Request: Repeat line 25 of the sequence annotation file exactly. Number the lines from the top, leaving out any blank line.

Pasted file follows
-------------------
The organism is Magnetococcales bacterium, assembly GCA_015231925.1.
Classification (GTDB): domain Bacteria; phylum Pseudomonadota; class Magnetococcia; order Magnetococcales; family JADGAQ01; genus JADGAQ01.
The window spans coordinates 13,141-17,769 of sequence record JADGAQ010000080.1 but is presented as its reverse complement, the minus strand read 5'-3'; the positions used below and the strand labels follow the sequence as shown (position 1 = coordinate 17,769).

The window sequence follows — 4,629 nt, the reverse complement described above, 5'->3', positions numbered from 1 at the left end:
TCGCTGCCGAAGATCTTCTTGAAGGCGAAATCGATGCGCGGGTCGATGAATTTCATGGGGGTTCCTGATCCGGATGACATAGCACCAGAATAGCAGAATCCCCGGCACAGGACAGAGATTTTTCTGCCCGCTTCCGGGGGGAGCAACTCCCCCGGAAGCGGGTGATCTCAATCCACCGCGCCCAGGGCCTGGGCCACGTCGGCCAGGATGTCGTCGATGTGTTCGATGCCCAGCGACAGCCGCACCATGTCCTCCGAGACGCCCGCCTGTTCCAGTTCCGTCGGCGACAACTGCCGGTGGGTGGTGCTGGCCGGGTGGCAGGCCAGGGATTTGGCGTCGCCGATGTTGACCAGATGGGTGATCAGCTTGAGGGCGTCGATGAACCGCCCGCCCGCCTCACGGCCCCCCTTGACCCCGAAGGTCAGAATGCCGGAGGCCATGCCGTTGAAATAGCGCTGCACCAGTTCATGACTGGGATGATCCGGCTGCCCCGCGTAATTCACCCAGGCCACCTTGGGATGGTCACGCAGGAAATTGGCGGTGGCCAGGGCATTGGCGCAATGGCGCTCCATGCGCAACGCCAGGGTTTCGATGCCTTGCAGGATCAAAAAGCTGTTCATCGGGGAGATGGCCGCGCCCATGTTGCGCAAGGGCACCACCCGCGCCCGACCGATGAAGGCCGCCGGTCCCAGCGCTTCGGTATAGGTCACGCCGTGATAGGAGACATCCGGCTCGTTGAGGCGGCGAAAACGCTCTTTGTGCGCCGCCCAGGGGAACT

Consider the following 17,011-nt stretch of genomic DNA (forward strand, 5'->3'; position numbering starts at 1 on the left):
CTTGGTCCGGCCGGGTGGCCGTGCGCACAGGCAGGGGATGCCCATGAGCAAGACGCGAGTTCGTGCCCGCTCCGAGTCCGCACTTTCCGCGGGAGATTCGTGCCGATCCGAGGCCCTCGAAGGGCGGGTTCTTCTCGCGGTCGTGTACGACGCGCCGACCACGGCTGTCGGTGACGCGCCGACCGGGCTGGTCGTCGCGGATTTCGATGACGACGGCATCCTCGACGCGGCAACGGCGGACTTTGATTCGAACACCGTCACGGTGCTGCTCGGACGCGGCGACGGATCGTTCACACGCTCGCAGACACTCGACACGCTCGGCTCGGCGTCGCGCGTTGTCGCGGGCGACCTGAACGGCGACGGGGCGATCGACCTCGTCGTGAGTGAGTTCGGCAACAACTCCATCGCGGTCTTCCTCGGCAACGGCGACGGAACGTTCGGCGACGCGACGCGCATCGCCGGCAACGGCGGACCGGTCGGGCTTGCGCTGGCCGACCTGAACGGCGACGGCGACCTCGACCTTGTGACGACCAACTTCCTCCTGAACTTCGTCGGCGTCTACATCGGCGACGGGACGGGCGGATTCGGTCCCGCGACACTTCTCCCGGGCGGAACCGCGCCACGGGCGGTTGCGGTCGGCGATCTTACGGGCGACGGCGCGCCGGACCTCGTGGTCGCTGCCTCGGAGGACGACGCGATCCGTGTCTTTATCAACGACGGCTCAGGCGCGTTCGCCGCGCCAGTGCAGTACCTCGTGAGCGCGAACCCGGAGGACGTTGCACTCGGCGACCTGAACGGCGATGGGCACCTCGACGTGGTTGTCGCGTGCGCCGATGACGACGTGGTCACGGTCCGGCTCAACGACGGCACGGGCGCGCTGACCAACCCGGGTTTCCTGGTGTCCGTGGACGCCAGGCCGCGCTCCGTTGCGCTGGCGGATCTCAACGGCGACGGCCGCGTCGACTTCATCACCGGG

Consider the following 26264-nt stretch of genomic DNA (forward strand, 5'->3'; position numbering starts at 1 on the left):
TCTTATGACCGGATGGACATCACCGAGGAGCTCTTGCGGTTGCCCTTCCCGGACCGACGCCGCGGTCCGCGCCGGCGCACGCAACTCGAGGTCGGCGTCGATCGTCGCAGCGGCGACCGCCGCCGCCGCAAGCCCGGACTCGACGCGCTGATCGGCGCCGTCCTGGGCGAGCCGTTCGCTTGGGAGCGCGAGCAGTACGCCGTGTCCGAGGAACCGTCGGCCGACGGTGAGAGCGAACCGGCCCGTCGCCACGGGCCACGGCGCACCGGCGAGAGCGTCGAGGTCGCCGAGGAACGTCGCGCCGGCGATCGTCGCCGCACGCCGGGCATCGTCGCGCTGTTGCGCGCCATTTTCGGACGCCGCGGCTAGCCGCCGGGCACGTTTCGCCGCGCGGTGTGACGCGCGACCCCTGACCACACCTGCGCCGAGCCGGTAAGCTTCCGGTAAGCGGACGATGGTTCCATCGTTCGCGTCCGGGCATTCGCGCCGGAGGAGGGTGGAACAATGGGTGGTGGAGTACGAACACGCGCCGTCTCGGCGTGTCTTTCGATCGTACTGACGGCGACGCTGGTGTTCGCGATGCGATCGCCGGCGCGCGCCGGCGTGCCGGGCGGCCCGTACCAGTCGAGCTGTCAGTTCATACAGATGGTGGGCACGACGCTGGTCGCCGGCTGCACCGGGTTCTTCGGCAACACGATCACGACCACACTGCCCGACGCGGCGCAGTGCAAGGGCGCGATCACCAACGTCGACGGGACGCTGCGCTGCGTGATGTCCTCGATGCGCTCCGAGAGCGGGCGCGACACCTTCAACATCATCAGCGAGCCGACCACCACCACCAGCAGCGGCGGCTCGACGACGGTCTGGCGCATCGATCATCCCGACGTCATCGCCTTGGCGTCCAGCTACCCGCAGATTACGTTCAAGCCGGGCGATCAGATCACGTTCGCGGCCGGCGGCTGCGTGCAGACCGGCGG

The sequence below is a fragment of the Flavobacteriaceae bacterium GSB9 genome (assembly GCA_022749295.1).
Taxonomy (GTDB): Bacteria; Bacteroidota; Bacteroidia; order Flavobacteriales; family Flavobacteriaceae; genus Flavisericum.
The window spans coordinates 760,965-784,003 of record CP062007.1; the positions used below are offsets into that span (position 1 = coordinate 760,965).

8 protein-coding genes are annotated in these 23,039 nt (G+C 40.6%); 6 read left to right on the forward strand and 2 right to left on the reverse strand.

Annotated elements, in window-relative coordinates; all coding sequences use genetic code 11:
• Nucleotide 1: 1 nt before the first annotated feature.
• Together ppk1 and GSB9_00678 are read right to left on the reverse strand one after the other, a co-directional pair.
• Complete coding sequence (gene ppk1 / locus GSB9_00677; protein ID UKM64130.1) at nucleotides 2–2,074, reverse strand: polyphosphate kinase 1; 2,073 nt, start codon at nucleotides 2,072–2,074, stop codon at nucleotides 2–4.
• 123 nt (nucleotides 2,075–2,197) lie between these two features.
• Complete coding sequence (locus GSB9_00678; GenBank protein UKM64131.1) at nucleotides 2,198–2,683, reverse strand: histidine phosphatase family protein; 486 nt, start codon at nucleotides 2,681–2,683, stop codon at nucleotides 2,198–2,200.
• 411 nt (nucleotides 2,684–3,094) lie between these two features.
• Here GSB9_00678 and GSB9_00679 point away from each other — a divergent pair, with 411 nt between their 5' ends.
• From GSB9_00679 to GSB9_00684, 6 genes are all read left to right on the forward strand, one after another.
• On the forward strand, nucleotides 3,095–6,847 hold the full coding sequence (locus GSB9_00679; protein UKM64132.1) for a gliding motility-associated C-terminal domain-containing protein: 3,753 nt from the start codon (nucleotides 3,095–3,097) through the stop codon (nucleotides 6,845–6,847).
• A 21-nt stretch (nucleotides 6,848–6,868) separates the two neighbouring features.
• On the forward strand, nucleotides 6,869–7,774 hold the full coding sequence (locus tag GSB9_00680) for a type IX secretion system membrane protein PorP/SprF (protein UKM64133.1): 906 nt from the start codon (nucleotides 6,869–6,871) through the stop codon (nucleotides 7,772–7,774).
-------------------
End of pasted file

• On the forward strand, nucleotides 6,869–7,774 hold the full coding sequence (locus tag GSB9_00680) for a type IX secretion system membrane protein PorP/SprF (protein UKM64133.1): 906 nt from the start codon (nucleotides 6,869–6,871) through the stop codon (nucleotides 7,772–7,774).